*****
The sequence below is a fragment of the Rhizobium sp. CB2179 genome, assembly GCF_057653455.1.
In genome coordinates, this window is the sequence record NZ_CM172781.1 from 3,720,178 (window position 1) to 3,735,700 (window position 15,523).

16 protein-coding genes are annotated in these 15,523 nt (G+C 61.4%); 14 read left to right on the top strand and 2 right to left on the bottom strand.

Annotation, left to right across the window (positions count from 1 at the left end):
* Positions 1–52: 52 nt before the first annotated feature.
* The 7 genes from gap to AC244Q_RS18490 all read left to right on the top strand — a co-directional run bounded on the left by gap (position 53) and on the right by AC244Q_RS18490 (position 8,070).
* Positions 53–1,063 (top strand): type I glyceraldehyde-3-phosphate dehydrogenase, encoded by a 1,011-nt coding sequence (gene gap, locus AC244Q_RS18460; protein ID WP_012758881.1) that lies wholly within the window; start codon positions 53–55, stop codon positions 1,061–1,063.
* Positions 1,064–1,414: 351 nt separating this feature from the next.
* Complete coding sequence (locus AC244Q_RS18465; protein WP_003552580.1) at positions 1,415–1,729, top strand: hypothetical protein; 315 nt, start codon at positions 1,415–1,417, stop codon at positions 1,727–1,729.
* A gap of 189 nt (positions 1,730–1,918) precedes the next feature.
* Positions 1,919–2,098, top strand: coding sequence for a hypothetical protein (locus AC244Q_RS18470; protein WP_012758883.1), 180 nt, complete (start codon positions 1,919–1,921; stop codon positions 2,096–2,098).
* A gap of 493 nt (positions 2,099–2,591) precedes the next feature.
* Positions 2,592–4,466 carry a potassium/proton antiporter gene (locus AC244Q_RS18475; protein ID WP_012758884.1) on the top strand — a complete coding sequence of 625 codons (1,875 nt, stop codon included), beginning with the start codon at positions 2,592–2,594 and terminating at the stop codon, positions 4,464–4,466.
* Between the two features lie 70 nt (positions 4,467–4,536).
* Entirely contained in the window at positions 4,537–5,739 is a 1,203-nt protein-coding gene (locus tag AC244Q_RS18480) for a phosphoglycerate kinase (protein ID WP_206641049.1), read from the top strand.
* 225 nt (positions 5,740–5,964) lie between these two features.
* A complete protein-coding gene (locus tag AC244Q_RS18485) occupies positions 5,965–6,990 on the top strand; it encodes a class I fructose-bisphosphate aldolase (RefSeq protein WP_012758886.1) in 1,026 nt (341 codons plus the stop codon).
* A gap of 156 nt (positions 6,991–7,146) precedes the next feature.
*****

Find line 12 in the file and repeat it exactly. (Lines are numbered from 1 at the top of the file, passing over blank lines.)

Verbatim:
* A gap of 493 nt (positions 2,099–2,591) precedes the next feature.